Approximately 50,000 PAs and 115,000 NPs worked in clinical practice in the United States in 2004. PA and NP workforces exploded during the past 15 years and there are now, collectively, more NPs and PAs providing primary care than there are family physicians.1
The PA profession was conceived in 1961 to support and complement physicians, helping them treat more patients, use their time and talents more effectively, and provide better care in the context of a team. The PA profession is explicit in not seeking independent practice. Only 44 percent of PAs currently practice in primary care.2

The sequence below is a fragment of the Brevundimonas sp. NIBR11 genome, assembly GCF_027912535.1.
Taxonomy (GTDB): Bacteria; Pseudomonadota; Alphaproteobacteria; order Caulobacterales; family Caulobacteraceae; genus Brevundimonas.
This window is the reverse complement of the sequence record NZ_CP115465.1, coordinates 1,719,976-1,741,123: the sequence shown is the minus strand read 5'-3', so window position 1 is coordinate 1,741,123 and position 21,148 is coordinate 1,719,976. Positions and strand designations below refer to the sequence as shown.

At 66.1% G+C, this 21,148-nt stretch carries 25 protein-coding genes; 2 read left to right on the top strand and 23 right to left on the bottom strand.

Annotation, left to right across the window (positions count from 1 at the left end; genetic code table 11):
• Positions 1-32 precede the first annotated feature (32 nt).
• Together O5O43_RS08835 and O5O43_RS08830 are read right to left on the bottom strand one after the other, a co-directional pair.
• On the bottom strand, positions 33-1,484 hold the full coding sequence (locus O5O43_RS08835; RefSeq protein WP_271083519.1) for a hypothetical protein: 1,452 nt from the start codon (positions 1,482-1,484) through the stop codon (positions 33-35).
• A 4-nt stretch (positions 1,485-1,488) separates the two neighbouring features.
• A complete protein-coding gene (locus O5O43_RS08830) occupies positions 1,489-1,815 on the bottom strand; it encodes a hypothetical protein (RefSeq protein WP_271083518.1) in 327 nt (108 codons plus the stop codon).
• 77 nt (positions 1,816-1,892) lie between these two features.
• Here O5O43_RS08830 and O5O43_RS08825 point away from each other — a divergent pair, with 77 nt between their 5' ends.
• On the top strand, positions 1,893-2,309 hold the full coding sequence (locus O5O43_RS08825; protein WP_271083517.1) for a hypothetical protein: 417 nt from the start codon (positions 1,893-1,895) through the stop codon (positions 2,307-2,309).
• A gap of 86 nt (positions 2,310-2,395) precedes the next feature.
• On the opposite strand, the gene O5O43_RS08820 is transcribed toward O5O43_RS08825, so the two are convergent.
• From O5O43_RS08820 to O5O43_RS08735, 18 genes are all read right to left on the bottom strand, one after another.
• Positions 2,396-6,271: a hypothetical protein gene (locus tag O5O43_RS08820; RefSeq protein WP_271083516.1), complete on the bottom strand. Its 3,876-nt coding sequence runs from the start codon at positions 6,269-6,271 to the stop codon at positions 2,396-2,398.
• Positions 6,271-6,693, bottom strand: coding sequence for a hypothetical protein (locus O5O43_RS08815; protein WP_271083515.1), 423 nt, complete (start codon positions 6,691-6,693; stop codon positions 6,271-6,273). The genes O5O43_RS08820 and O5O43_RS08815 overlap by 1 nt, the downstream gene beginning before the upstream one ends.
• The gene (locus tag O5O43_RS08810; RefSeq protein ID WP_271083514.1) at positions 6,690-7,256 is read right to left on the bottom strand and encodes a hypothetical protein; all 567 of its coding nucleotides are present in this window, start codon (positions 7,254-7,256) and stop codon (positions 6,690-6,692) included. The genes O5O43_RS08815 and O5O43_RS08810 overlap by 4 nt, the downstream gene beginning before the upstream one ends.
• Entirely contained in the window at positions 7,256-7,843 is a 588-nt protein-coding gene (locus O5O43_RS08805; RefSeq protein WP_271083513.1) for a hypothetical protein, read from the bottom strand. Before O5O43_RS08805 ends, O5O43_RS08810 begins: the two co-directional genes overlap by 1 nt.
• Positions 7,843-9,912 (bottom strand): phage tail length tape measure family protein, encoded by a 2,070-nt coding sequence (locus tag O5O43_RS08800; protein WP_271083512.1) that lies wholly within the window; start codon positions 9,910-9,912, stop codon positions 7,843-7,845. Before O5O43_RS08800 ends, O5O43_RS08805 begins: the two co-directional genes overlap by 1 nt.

The NP profession arose in the 1960s in response to the shortage of physicians and opportunities for more advanced practice roles. Limited workforce data make NP practice difficult to assess, but available data suggest that 80 percent of NPs practice in primary care.3 Most NPs work in collaboration with physicians, but efforts to change licensing regulations to allow more independent practice have produced interprofessional clashes.
The annual number of new PA graduates is projected to fall 25 percent by 2020.4 According to the Center for the Health Professions,5 the number of NPs graduating is declining by 4.5 percent every year, but the decline may slow to 3.75 percent by 2020 (see accompanying figure4,5). That most PAs work outside primary care reflects the flexibility of both professions to adjust to market demands. PAs and NPs remain important contributors to the primary care workforce and should not be neglected in workforce projections or in the designing of effective interdisciplinary teams.